The creature lowered its head to the boat. It opened its beak and looked at Anthony expectantly. It saw Lobo and Sara cower in fear, shrieking in terror as they all felt the creature hot breath. Gemini, however, was a different story. She was the creative one, the mind, and the one who had a level head in any situation. She realized the creature’s plan as soon as it opened its mouth. Anthony realized his new goal, and that was to enter the monster’ mouth and prove his own strength. As Anthony stepped forward, he asked it its name. The creature replied with it’s own voice, a female one, saying, “Rahab. I am Rahab.”

He approached the creature. He was close to it, and Gemini saw her only friend steps away from certain death. She tried to think clearly, though so many things flew in at once. She had forgotten to warn Anthony about this thing, so she felt it was her fault. If Anthony went down the hydra’s throat she’d never forgive herself. Gemini thought more, and Anthony took another step.

He was now one step from the creature’s mouth.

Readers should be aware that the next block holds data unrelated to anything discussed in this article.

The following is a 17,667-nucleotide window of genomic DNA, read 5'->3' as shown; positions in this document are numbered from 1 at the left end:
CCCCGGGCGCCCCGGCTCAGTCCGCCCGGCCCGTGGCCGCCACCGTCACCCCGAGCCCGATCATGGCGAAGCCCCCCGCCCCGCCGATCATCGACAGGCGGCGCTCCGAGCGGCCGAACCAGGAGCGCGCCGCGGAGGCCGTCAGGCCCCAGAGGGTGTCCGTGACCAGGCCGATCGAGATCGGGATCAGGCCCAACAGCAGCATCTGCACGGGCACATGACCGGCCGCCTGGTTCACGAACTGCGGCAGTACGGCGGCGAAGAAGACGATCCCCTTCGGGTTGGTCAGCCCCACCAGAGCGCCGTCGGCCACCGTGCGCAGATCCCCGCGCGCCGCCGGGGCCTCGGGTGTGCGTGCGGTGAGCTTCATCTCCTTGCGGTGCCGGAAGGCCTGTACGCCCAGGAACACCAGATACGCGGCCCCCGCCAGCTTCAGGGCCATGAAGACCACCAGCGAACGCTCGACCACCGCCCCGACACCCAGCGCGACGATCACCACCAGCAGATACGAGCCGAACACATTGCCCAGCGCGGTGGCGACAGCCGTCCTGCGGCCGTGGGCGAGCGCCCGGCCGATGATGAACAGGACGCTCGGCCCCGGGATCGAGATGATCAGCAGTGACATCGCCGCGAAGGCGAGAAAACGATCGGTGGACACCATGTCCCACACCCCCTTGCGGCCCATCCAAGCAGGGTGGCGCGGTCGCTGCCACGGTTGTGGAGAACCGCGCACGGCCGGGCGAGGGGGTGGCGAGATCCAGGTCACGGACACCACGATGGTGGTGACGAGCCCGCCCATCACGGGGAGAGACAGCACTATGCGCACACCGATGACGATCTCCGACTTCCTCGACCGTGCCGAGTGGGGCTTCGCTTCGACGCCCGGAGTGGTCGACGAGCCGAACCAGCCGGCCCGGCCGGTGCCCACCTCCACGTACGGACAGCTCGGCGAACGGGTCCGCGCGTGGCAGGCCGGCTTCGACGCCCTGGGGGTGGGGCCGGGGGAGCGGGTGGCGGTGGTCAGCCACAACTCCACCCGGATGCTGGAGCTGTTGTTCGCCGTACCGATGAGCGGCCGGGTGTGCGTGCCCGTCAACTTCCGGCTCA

The creature was lazy and waited for Anthony to take his final step. Lobo and Sara gasped, and turned their heads, fearing for their friend’s life. Gemini realized that there was only one thing she could do. She knew Anthony’s trance had something to do with the creature’s gaze, so she did the only thing a tiny cat could do against a monster. Anthony raised his foot, about to plunge into certain death. Suddenly, Gemini jumped into its eye. When her claws and fur grazed the large eye, the creature let out a roar that could be heard on all sides of the island. Anthony fell backwards in the chaos, and Gemini fell on top of his stomach. The creature Rahab kept its left eye closed, and began to whimper. It was a coward. In all the years of swallowing men whole, it had never been struck against. It never realized that a tiny cat would be its own undoing. It continued whining, yelling out the last thing it had said, “I am Rahab! I am Rahab! Rahaaab!” It made the waves rough, and the wind blow, as it crept below the sea.